Dorset Council chief executive Matt Prosser is on a mission to sort out local government leadership.
Newly installed as the president of Solace, he has a list of priorities: moving to multi-year funding settlements; encouraging government to invest in social infrastructure – with a focus on prevention and early intervention; and investing, ‘as a matter of urgency’, in the workforce crisis.
That last one, ‘the biggie’, includes bringing young people into local government, creating the next generation of local government leaders and his commitment must be contagious – his daughter is now one of the young people who has joined the sector.
‘I want her to be able to go wherever she wants in local government, not to find any ceilings and not to think that actually this isn’t a place to have a career,’ he says. And he is keen to diversity the workforce – although he admits anything local government does now to improve the ‘pipeline’ on diversity will take five to 10 years to come to fruition.
As someone who is often part of the technical interview process for aspiring chief executives, he believes there are fewer and fewer people willing to step up to the top job, leaving less experienced candidates in the mix. Solace has a role in developing that experience, making sure people are supported as they step up.
It is one of the reasons the society is ‘having a push on membership’, Mr Prosser explains. He wants local government to know what the society can offer in terms of support, while it also maintains its role as a voice to represent senior leaders in the sector.
‘We are trying to do a little bit more influencing behind the scenes with Government,’ he says, but that means there is less visibility for Solace in what it is actually achieving. He believes it has garnered some concessions on council finances – although not as much as the sector would have liked. ‘I think we are having an influence, but there is a long way to go,’ he admits.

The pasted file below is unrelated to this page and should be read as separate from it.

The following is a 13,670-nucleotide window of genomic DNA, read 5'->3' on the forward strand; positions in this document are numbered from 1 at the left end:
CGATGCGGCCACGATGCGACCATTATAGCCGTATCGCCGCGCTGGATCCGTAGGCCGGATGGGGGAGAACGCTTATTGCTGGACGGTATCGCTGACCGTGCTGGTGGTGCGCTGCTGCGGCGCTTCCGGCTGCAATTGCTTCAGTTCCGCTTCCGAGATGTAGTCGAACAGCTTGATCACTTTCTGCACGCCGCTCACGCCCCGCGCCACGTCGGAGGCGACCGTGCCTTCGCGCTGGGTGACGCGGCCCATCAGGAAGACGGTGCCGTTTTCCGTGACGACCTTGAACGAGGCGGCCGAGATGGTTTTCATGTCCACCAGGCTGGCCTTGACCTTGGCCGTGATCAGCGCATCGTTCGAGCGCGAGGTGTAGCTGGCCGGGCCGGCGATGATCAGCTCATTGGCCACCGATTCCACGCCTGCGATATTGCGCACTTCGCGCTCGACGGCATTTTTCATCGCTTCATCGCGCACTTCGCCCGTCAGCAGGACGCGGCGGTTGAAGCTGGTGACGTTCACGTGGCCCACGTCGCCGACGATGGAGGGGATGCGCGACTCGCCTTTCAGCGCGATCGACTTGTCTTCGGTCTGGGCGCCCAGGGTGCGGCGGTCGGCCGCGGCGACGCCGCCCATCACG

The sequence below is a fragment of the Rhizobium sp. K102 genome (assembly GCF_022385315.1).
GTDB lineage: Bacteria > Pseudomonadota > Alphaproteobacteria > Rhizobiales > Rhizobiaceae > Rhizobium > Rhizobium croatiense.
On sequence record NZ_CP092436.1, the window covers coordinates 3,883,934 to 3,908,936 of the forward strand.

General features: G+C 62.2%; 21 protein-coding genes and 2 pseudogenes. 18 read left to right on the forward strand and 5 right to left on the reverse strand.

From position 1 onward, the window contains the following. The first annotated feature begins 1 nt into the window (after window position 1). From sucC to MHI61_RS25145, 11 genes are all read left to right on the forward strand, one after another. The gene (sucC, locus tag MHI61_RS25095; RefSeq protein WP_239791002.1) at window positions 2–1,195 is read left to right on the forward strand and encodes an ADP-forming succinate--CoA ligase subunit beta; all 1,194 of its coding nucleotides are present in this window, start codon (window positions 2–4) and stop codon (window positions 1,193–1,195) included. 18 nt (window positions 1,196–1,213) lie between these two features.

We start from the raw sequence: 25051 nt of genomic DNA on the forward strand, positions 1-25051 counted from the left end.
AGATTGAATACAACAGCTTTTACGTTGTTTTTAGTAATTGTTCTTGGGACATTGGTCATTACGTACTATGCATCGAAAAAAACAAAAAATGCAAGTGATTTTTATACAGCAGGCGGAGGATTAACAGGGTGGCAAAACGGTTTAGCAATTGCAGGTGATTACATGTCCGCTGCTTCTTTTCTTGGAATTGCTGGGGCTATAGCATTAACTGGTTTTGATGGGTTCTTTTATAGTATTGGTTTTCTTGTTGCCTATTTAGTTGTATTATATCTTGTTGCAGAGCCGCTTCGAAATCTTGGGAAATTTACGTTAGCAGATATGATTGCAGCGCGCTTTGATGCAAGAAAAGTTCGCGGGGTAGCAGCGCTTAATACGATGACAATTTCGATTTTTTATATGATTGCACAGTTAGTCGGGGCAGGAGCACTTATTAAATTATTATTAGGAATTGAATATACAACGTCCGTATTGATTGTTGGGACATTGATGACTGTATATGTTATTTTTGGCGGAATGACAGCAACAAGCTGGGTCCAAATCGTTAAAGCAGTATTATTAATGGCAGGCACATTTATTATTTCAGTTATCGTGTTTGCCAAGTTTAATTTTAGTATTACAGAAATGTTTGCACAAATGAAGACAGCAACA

One of the big issues for Solace – a multi-year finance settlement – was unlikely to appear during this year of financial flux, but the policy statement released by the Government in advance of the settlement was a step in the right direction, albeit one that came at the 11th hour.
‘Like any business, local government needs some certainty,’ he says. Getting the principles for council tax and the precept in advance ‘would be really helpful to plan the budget process’, he suggests. ‘We also wanted them to allow us to carry forward budget deficits on a rolling basis, like the NHS, over a limited period of time’. That has yet to materialise.
He admits there was a time, pre austerity, when money was not so tightly squeezed and ‘I’m not necessarily certain that we used it quite as wisely as we could have done, with hindsight,’ he suggests with diplomacy. ‘Now, local government has to be one of the most efficient– if not the most efficient – parts of the public sector. If we were given funding… I think we would use it far more wisely.’
Thus far, it has been governance and culture that has been the downfall of failing authorities, rather than a lack of cash. The triumvirate of statutory posts needs to be in place, but there also needs to be a culture ‘where they’re actually listened to, and that comes from both officers and elected members’.
‘If we look at the quality of decision making some authorities have made in the recent past, just how much information was that decision based on?’ he asks. ‘How do we make sure new chief executives are properly supported [with training and advice]?’
It is why he is ambivalent about the new Office for Local Government (Oflog) – Michael Gove’s plan to monitor local government data and performance – until he knows exactly what it entails.
‘If you look at the data in isolation from the decision making and the culture of an organisation, it’s not necessarily going to say what you want it to say,’ he tells The MJ. ‘So the jury is still out for me as to whether it will be able to deliver what I think our secretary of state wants it to deliver, which is to ensure they can see what problems are coming down the track.’
With a degree in geography, and a masters in marketing, Mr Prosser’s career path – which started in Shepway BC, marketing the leisure department – is not exactly archetypal. But he says recruiting is about recognising the right experience and attitudes over plucking all our leaders from the same roles. It is looking towards the less traditional, younger, more diverse candidates that is the future of local government leadership.